News and Tall Tales
January 10, 1834 - February 11, 1902
Church records in Tromoy, Norway note the baptism of Johan Bartinius Thoresen on 18 May, 1834. It is thought that his middle name got mistyped along the way, from Bartinius to Martinius; misspellings were quite common for decades.
Thoresen was a shoemaker’s son who started his career at the Arendal Brewery. Prior to 1864 Johan Martinius Thoresen travelled from Norway to America, where he became a citizen and changed his name to William Copeland.
In 1864 he headed West, and determined to go further then the others, did not settle down until he reached the Japan, the Land of the Rising Sun. When 30-year-old Johan Martinius Thoresen arrived in Japan in 1864, he found a country recently opened up to the West and desiring to catch up to the rest of the world technologically.
Thoresen settled in Yokohama, one of the very few cities where foreigners were allowed to live. In his first years in Japan, Thoresen worked in a dairy. In 1869-d in a dairy. In 1870 he discovered a spring and established The Spring Valley Brewery.
Though he started production at this very early stage, his brewery was not the first of its kind. One of his early competitors, Emile Wiegand, was already established. Thoresen’s competitors, however, had misunderstood the Japanese beer market and were producing beer the way foreigners were used to producing it. But Thoresen understood that the Japanese wanted a less bitter beer, one that was more palatable to Japanese tastes.
His business grew rapidly, fueled by equipment and raw material from California and the good water he had discovered in that Yokohama valley. In 1872, the Spring Valley Brewery was on the Bluff near Yamate.
After the 1880s, Japan’s economy became weaker and competition from new breweries made life difficult for Thoresen. His letters became more and more desperate as he pressured debtors for money and thanked creditors for their patience. But he could not make it. In 1884, he went bankrupt, and the brewery was taken over by the Japan Brewery Company. Four years later the brewery company combined with Meiji-ya to market Kirin Beer for the first time.
Tracking his steps
In 1872, Copeland went back to Norway and married 15-year-old Anne Kristine Olsen. They returned to Japan, but life was hard on the young woman and she died seven years later in 1879. In April 1880 Copeland had sent her belongings back to Norway by steamboat.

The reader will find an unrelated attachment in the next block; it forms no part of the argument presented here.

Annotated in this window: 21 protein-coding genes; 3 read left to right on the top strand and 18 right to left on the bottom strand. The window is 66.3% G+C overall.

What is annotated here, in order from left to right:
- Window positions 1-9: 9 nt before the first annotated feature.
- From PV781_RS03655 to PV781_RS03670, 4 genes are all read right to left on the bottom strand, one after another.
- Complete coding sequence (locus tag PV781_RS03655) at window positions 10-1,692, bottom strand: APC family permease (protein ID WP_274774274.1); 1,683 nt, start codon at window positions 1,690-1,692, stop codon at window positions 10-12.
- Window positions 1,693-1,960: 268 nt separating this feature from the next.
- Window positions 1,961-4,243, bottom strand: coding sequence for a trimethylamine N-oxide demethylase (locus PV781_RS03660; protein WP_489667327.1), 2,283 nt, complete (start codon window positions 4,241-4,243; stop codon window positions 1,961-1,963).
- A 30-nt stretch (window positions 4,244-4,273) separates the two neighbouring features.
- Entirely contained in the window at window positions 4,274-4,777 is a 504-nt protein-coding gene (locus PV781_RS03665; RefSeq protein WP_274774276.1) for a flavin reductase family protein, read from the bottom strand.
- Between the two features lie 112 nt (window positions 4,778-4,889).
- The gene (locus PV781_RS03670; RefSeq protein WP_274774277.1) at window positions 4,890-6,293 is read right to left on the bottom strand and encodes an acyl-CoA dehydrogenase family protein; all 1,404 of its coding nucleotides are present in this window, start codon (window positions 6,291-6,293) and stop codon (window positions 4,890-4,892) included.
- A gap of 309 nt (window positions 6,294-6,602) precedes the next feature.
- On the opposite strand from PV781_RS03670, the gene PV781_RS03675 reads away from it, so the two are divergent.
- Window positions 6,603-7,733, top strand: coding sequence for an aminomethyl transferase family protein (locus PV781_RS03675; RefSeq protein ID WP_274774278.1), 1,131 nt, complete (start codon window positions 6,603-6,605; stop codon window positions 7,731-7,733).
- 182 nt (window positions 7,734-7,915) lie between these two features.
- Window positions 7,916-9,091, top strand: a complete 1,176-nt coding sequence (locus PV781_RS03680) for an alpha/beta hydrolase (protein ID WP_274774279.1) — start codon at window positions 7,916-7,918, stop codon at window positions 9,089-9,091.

Ten years later William Copeland married again, in 1889, this time to Umeko Katsumata, a Japanese woman. He still experienced much difficulty economically, and the couple made a living by immigrating first to Hawaii and then to Guatemala and selling goods from Japan. But a certain amount of luck and the will to survive never left him. He continued to just scrape by before ultimately returning to Japan in 1901, where he died 11 February 1902.
He is buried in Gaijin Bochi - The Foreigner's Cemetery, Yokohama, Japan. His tombstone, provided by the Kirin Brewery Company, is inscribed: “Brewery pioneer in Japan and owner of Spring Valley Brewery Yokohama 1870 1884.”
North China Herald, February 12, 1880
The Spring Valley Brewery has been sold by public auction, under a decree of the U.S. Consular Court, to Mr. Copeland, one of the late proprietors, for $12,000.
London and China Telegraph, September 22, 1884
The following items of news are from the Japan Gazette of Aug. 16:
The property known as the Spring Valley Brewery was sold on July 29 by the U.S. Marshall by order of the U.S. Consular Court, and realized the sum of $11,500. The property is estimated to have cost the late proprietor over $60,000.
North China Herald, April 1, 1885
The Spring Valley Brewery on the Bluff, Yokohama, was destroyed by fire on teh night of the 13th ult. The plant and buildings were insured for $8,000 in the Lancashire and the City of London Insurance Companies.
(There is a memorial to the Norwegian-American adventurer on the original grounds of the brewery. The water spring that Copeland discovered is now a water fountain where children play.)
Spring Valley is now a beer restaurant inside Kirin Beer Village near Namamugi, a station on teh Keihin-Kyuko Line. At Spring Valley, there are 8 types of beer to choose from. Their traditional beer is also called Spring Valley, the same name that Copeland chose about 150 years ago. His contribution to Japan’s economy is honored on 11 February each year at his grave site. The grave is maintained by Kirin Brewery Company, which owes its biggest selling product to the vision of this unlikely immigrant.